​Note-by-Note Cuisine

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Melt 100 gm of glucose and 20 gm of tartaric acid in 200 ml of water. Add 2 gm of polyphenol, which has been extracted from grape juice using reverse osmosis filtering. Boil and add sodium chloride and piperine—the pungent agent of black pepper. Bind the sauce with polysaccharide, one of the two components of starch. Remove the preparation away from the heat and stir in 50 gm of triglyceride. Serve as a sauce.

Does this read as an experiment in a chemistry book to you? Give it another thought. Yes, it is in fact a sauce recipe, and you would find similar ones in the Note-by-Note Cuisine manual.

Note-by-Note Cuisine is a relatively modern trend of cooking, based on molecular gastronomy*, which takes cooking to much further and unpredictable realms. The trend was first introduced in 2012 by test-tube chef, Hervé This, in his book La cuisine note à note. Hervé is a French celebrity academic and kitchen revolutionary, who is considered the father of molecular gastronomy.

Note-by-Note Cuisine means cooking from scratch. Rather than getting the recipe ingredients from the cupboard or refrigerator, chefs would grab them from the chemical cabinet. Hervé compares the new technique to “a painter using a palette of primary colors or a musician composing note by note”.

In Note-by-Note Cuisine, chefs study the fundamental chemical constituents of dishes and use them to reconstruct brand new creations and sensory experiences. They would compose odors, tastes, colors, and nutritional values from mixing raw compounds such as  water, sucrose, amino acids, lipids, and so forth. The recipes use classic cooking techniques like frying, broiling, and baking along with molecular-gastronomy methods like dehydration and spherification.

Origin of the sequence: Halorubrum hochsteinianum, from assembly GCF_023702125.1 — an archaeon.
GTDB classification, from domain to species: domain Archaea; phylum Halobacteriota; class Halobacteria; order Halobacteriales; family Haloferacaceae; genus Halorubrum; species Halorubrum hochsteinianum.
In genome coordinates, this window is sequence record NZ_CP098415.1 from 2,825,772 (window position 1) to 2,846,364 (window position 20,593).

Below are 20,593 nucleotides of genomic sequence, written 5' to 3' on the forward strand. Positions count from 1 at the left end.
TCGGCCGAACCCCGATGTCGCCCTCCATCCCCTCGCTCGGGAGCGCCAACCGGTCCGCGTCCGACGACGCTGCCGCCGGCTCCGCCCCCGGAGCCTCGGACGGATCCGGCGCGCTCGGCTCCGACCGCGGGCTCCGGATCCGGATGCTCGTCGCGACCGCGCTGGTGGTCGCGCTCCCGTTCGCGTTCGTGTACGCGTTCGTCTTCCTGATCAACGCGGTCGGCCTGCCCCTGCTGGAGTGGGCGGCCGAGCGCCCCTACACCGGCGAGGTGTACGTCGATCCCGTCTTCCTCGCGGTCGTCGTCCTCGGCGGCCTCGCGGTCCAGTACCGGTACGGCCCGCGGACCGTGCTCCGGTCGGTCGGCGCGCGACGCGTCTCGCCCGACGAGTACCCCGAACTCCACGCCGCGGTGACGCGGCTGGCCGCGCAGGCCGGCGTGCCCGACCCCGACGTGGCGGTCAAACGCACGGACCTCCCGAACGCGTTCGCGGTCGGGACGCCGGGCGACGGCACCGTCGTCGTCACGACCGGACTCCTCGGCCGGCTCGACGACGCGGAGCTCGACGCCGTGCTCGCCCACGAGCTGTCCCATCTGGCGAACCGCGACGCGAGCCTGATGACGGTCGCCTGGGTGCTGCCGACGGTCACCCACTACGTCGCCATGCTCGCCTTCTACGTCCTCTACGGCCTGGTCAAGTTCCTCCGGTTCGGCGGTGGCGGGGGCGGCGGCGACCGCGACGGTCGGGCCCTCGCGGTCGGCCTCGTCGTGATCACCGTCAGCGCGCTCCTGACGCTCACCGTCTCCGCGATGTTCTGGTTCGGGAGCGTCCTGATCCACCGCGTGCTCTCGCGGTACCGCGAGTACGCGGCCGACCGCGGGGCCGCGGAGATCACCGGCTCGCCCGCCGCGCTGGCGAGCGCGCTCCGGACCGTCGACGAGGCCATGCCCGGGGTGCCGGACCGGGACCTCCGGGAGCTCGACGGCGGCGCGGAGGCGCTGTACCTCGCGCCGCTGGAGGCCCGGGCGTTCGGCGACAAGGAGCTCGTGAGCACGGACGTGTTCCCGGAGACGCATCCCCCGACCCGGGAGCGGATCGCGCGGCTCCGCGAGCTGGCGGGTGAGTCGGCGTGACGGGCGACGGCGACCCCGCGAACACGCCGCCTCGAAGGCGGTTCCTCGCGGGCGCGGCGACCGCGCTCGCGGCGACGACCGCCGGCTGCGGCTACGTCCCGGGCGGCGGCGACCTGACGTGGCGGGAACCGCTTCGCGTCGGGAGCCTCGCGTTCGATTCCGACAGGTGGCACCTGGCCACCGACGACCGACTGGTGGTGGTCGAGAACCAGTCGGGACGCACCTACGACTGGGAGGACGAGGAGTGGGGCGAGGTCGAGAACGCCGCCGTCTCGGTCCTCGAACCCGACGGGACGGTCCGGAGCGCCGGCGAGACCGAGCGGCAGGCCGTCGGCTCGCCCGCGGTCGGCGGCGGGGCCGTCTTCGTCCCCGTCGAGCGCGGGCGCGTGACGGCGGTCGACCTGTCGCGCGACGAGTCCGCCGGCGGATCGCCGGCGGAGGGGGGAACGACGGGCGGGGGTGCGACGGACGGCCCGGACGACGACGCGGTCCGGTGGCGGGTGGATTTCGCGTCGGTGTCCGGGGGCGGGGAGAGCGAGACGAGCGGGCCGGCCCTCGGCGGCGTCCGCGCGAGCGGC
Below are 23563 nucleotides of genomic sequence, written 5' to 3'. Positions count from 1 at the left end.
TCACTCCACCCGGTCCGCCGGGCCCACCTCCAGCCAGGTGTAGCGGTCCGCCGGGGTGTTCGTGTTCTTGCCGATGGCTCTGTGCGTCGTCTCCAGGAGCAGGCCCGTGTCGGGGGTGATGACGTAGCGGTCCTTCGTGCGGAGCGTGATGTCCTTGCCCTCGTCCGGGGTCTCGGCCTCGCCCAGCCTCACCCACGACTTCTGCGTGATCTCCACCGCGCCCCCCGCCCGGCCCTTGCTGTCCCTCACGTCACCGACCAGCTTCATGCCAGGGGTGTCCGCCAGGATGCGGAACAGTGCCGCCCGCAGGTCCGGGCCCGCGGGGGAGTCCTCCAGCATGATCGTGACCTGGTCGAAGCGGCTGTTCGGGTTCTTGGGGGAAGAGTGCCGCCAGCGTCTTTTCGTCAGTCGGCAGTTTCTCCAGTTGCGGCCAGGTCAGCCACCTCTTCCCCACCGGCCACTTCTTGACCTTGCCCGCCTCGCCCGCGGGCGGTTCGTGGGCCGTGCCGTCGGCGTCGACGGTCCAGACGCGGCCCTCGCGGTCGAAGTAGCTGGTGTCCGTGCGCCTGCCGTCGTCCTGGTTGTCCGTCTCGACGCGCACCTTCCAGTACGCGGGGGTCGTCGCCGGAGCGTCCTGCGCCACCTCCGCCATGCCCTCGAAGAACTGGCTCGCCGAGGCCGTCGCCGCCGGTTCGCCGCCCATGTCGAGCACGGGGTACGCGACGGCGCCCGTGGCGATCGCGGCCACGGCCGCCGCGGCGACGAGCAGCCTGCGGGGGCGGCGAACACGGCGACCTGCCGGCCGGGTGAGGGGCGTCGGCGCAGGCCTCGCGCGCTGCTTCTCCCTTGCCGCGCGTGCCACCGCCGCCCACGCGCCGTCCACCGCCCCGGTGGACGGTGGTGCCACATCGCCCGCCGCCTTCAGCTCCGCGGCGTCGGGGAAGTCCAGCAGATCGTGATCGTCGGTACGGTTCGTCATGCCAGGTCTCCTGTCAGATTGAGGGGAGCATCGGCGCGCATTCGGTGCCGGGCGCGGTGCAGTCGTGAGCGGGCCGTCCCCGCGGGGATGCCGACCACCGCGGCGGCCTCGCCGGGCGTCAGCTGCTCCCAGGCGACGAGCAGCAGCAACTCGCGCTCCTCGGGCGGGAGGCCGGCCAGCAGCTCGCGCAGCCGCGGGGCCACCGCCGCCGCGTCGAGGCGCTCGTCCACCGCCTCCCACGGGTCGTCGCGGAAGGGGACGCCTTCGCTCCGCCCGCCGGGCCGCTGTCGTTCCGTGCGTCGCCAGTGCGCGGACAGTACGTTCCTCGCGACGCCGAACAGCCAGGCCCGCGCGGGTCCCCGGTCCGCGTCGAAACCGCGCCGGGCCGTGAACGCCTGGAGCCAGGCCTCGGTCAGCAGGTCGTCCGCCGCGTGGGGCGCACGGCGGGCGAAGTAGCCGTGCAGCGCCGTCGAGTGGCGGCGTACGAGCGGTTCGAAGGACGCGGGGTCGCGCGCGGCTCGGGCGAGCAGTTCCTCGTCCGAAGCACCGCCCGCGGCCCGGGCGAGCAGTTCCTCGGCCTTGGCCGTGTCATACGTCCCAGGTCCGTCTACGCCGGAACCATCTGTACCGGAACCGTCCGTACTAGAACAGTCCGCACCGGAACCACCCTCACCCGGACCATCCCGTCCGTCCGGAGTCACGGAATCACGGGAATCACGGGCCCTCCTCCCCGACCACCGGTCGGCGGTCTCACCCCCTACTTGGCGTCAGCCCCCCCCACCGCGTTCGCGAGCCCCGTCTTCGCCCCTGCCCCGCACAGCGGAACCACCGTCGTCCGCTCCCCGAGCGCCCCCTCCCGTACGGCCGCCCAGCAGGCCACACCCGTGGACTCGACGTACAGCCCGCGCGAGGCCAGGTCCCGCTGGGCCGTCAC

Note-by-Note Cuisine makes room for endless possibilities. For example, “if chefs have beef and carrot, they can make one mixture, but, if they have the 300 compounds in beef and the 500 in carrots, then all the possibilities exist”, says Hervé.

The first-ever note-by-note dish featured jelly pearls that tasted like apple, iced granite with a lemon taste, and a caramel wafer. No apple, lemon, or caramel were used to flavor the dish. Hervé maintains that such an approach would contribute to eliminating food waste and end world hunger.

*Read more on Molecular Gastronomy in SCIplanet Online Magazine.

References
pbs.org
theatlantic.com

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